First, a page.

Final presentation of the EU-funded V-Charge project
Driverless Parking And Charging for e-Mobility
Can you imagine never having to search for a parking spot again? The V-Charge project offers the solution. This fully automated parking system relieves drivers of this tiresome and time-consuming task. With a simple push of a button in the V-Charge smartphone application, the vehicle finds its way to a vacant parking spot all on its own. If combined with an electric vehicle, this technology promotes novel environmentally-friendly mobility concepts with the use of short-range private transportation to facilitate access to and from long-distance public transportation. This project envisions a world in which travellers complete most interurban journeys using a long-distance transportation network and then switch to comfortable electric vehicles for the last few miles from the railway station or airport to the destination. V-Charge enables the traveller to drop his or her vehicle off at the entrance of the parking lot, handing over the tedious search for a charging station and parking spot to the system. Picking up the vehicle at the end of the day is as easy as dropping it off – the vehicle awaits the traveller at the entrance, fully charged and ready for the onward journey.
Close-to-Market Sensors for Early Market Adoption
This new mobility concept requires nothing less than fully automated driving in designated parking lot areas. However, the V-Charge project sets itself apart from other automated parking concepts by enabling co-existence of manual and automated traffic while utilising a close-to-market sensor setup and placing only minimal infrastructure requirements on the parking lot. The cameras and ultrasonic sensors required for the vehicle to perceive and navigate in its environment are already available in many series cars. Localisation within the parking lot does not require any artificial markers nor any structural modifications due to the usage of solely natural visual landmarks. This increases the attractiveness for both managers and end-users of the parking lot due to substantial savings in both time and cost.
To make this vision a reality, the V-Charge project pools the knowledge of leading experts in the fields of automated driving, computer vision, and network communication. Researchers from ETH Zürich and the universities of Braunschweig, Oxford, and Parma, in collaboration with industrial partners Robert Bosch GmbH and Volkswagen AG now present the result of four years of intensive research and development in the Excellence Parking Garage at Amsterdam airport.
A Highly Accurate System
Cameras and ultrasonic sensors are arranged for 360° coverage of the surroundings. After connecting to a remote parking lot server, the vehicle receives a specially designed map for localisation, and road-network information for the parking lot. The localisation map stores visual information of all the places in the parking lot, enabling the vehicle to determine its position with respect to the map using its camera images. This technology does not rely on a GPS sensor, thus allowing also navigation in indoor environments such as underground parking spaces where GPS is not available, and was perfected to provide centimeter-level accuracy.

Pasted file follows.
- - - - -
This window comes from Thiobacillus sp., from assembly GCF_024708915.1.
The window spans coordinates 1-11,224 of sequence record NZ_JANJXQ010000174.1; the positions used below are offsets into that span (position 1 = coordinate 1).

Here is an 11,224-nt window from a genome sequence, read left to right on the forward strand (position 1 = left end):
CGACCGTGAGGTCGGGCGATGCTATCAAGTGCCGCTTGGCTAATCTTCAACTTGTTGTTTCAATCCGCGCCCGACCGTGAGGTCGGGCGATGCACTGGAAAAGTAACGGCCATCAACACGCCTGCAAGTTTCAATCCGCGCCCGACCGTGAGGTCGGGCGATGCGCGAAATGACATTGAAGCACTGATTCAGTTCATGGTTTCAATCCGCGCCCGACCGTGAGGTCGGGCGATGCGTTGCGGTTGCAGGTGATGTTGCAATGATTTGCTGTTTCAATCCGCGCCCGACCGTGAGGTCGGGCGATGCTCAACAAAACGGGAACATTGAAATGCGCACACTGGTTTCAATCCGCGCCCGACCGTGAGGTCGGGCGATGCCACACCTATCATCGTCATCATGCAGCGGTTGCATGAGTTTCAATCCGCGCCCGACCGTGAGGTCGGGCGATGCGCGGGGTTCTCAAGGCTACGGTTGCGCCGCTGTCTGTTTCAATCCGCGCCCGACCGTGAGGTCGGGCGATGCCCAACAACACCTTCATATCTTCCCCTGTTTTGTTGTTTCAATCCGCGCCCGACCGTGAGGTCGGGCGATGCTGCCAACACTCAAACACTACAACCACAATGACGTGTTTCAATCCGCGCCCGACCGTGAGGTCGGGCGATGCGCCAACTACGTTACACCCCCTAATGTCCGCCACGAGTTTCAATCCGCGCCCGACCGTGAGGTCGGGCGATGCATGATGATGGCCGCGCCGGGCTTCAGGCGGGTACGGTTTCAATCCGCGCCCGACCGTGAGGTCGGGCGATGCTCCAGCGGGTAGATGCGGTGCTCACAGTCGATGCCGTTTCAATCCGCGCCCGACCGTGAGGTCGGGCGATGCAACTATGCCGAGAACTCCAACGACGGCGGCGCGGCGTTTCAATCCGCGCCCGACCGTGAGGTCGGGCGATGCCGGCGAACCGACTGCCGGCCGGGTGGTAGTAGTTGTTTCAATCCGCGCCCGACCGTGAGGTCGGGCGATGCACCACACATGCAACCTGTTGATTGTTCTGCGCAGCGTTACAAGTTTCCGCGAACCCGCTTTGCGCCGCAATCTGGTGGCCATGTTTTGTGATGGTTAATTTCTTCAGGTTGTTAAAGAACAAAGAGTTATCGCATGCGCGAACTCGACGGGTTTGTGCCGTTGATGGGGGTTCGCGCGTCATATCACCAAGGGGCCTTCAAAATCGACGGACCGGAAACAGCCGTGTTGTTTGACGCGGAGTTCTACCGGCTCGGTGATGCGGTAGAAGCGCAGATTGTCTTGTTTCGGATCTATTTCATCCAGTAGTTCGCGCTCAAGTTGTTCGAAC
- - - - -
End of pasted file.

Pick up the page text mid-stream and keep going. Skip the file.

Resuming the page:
In the background, the parking lot server computes a time schedule for the vehicle based on the requested drop-off and pickup times, making the most efficient use of a potentially limited number of charging stations by prioritising imminent pickups. A year has passed since the previous demonstration of the system in the “Bosch parking garage” at Stuttgart airport, and parking accuracy was improved even further, enabling precise maneuvers to perfectly position the vehicle on inductive charging plates.
Navigation in Mixed Traffic
On its way to the designated parking spot or charging bay, the vehicle is constantly using its onboard sensors to monitor its local surroundings for static obstacles and other road users, and seamlessly integrates with them in traffic. The system automatically distinguishes between vehicles and pedestrians and accounts for their differing movement patterns.
With the final demonstration in Amsterdam, the V-Charge team shows that automated valet parking can be realized with a contemporary, close-to-market sensor setup. Work remains to be done to achieve higher levels of automation in the mapping processes and enable multiple automated vehicles to constantly contribute data to keep maps up to date. Allowing the system to learn behaviours of other road users and improve navigation over time will further promote smooth integration into everyday mixed-traffic operation.
V-Charge is a collaborative research project being coordinated by ETH Zurich with contributions from the universities of Braunschweig, Oxford, and Parma together with Bosch and Volkswagen AG. The project is receiving funding from the EU’s Seventh Framework Programme for Research (V-Charge, project number 269916) and has an overall budget of 5.63 million euros. It is set to run from June 1, 2011 to September 30, 2015.
Partners’ contacts for press inquiries
ETH Zürich: Claudia Nägeli, firstname.lastname@example.org, +41 (0)44 632 8961
TU Braunschweig: Elisabeth Hoffmann, email@example.com, +49 (0)531 391 4122
University of Oxford: Pete Wilton, firstname.lastname@example.org, +44 (0)1865 283877
University of Parma: Beatrice Lanfredi, email@example.com, +39 (0)521 905738
Robert Bosch GmbH: Joern Ebberg, firstname.lastname@example.org, +49 (0)711 811-26223
Volkswagen AG: Tim Fronzek, email@example.com, +49 (0)5361 977 639